Dallas-based Polte Corporation has announced a new partnership with CoreKinect to launch new IoT-powered supply chain tracking solutions for enterprises across the globe.
In teaming up, the two companies will address operational efficiency and real-time asset visibility in the supply chain. It’s a rapidly evolving demand, the duo said in a release.
“Global supply chains have been impacted by the ripple effects of COVID-19, partially due to a lack in visibility of their assets,” Polte CEO Ed Chao said. “Where companies were once able to track hundreds of trucks, they can now track the millions of assets and packages that are inside the trucks.”
Chao said Polte will be able to provide accuracy sufficient for the majority of IoT use cases, while at the same time solving any limitations that come with competing technologies.
Polte is an innovator in “Cloud Location over Cellular” technology, or C-Loc, with the company’s patented alternative to GPS. The platform works by leveraging the ubiquitous 4G and 5G networks that are widely available worldwide. The technology allows manufacturers, distributors, and sellers of goods to more effectively track, manage, and geolocate millions of distributed assets, the company says.
It’s the next generation of traditional GPS for IoT—the cellular networks and cloud computing is able to provide highly accurate indoor and outdoor location, Polte explains. A variety of sectors—supply chain, logistics, manufacturing, healthcare—are also able to drive down costs and power. And, through Polte’s unique architecture, called Lite-Touch, 4G and 5G cellular-connected devices have extended battery life, which eliminates the need for GPS for vendors.
Polte’s new partner, Arizona-based startup CoreKinect, provides scalable IoT hardware design and manufacturing. The company says it’s changed the way IoT solutions are delivered. CoreKinect has developed products in asset tracking, vehicle and fleet management, smart home, smart city, wearables, agriculture, and energy management, according to a statement.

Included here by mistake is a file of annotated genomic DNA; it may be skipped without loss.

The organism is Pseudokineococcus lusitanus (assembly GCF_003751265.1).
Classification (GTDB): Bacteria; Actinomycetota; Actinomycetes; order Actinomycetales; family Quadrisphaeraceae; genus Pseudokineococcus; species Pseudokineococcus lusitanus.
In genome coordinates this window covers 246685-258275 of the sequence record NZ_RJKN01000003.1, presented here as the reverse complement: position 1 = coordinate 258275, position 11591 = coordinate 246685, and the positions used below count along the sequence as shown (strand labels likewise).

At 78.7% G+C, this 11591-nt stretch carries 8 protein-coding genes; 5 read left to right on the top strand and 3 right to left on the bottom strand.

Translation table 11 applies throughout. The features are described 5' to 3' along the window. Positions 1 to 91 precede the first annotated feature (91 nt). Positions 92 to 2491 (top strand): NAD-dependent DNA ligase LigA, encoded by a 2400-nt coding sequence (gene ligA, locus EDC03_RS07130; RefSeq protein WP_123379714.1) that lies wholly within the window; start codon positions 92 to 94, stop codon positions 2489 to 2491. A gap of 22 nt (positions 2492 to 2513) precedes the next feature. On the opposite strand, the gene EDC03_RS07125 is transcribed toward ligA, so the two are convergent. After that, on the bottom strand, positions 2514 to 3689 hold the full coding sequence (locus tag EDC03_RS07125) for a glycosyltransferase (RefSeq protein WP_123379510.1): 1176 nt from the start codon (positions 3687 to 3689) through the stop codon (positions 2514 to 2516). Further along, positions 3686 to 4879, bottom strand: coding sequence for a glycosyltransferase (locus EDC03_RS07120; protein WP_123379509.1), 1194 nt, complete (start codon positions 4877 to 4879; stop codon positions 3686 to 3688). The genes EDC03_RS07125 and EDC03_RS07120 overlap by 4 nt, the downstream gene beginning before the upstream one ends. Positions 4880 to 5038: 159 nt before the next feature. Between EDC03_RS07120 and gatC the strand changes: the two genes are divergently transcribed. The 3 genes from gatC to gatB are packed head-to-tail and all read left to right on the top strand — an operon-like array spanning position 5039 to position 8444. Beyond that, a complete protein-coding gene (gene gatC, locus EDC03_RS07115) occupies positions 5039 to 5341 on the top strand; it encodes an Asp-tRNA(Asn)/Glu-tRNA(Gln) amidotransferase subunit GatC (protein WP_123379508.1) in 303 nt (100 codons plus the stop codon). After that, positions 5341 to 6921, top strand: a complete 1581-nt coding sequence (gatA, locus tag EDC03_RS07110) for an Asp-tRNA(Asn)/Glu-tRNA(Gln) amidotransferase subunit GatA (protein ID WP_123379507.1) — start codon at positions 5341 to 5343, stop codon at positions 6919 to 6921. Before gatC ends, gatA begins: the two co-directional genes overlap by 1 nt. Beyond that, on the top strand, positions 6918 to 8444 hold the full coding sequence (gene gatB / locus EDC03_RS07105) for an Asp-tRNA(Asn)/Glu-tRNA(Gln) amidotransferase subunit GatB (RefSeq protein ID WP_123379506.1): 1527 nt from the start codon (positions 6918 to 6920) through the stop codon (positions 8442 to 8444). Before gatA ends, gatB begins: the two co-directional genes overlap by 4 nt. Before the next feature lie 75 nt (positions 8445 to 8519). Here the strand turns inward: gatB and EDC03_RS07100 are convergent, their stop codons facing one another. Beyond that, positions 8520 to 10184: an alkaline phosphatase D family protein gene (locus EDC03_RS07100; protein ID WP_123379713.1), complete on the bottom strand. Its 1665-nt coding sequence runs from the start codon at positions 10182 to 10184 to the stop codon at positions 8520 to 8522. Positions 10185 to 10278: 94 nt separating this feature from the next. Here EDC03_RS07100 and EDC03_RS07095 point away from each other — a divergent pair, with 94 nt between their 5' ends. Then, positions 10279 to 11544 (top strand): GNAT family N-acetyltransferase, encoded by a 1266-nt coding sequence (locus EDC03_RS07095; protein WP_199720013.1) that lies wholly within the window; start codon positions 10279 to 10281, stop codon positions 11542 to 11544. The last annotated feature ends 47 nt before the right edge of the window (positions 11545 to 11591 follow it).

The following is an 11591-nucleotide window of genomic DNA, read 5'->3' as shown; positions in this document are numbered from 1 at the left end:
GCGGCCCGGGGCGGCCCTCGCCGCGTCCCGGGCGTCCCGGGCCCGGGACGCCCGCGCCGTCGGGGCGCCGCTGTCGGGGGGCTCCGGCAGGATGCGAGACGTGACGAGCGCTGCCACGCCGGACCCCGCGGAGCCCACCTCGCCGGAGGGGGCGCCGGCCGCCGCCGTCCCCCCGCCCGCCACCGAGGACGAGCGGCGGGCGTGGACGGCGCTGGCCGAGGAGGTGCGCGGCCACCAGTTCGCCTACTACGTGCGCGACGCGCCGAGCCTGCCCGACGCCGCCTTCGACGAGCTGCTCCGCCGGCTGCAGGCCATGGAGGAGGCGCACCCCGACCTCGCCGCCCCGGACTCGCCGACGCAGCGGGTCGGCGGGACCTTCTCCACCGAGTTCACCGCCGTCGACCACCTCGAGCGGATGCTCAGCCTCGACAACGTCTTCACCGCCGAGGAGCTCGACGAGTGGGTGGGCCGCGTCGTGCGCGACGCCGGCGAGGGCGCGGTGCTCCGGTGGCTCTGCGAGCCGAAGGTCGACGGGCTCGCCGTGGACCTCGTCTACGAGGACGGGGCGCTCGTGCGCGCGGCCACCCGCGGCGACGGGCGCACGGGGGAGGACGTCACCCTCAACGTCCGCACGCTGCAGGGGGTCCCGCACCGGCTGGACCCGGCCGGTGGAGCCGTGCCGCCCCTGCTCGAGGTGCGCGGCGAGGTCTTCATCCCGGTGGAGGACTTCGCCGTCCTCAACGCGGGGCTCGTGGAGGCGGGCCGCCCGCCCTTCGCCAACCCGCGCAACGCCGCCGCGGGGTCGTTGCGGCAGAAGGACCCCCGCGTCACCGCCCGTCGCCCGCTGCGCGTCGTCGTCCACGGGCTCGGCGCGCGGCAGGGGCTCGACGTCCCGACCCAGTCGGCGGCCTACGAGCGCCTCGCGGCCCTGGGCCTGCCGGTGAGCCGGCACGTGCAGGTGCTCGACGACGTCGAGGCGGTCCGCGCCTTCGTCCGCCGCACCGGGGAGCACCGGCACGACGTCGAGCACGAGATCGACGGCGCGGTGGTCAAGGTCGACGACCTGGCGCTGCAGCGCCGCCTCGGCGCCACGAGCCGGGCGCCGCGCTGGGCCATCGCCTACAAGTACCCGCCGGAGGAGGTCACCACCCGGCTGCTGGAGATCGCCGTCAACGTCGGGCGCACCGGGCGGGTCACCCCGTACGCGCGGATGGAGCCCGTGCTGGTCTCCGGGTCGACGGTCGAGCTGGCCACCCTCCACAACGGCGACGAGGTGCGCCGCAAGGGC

With the announcement, Polte’s location technology will be embedded into CoreKinect’s proprietary hardware architecture. The companies said this will fill a hole in the market, specifically for smaller, individual assets like packages and pallets traveling indoors and out.
Oftentimes, GPS, Wi-Fi, and BLE fall short. Many IoT asset tracking use cases rely on traditional location tech, which isn’t typically designed for IoT. Issues range from steep upfront deployment costs to complex amalgamations to security vulnerabilities, Polte notes.
“Polte’s and CoreKinect’s solution solves the inherent challenges of today’s approaches by enabling rapid, simplified deployments,” the companies said in the announcement. “By providing more security, less bulk, lower cost, and longer battery life, Polte and CoreKinect are redefining what is possible with Enterprise IoT.”
It’s a two-sided operation: Polte’s existing Mobile IoT networks scrap the need for additional infrastructure, while CoreKinect’s devices allow for seamless scalability without compromising quality.
For enterprises to adopt IoT, it’s critical to offer a “truly low-cost, scalable solution,” CoreKinect CEO and Co-founder Assar Badri said in a statement.
With CoreKinect’s scalable and modular design expertise, the companies can unlock “a whole new range of use cases” that can give companies the insights and transparency they need to take action—in real time, he noted.
Last year, Polte raised $12.5 million in strategic funding from private investors. With the Series A-2 funding, Polte planned to focus on boosting the commercial and industrial applications of its platform.
Chao was also named one of Dallas Innovates’ Future 50 Innovators you need to know right now.
Chao has more than two decades of experience with stints at MetroPCS, Lucent Technologies, and even The White House. He joined Polte in 2018, and told us last year the startup was gearing up to launch across North America and find opportunities to go global.
“All the use cases that come out of how people want to use the technology are really, really, really inspiring,” Chao told us. “From saving lives to securing the food supply.”
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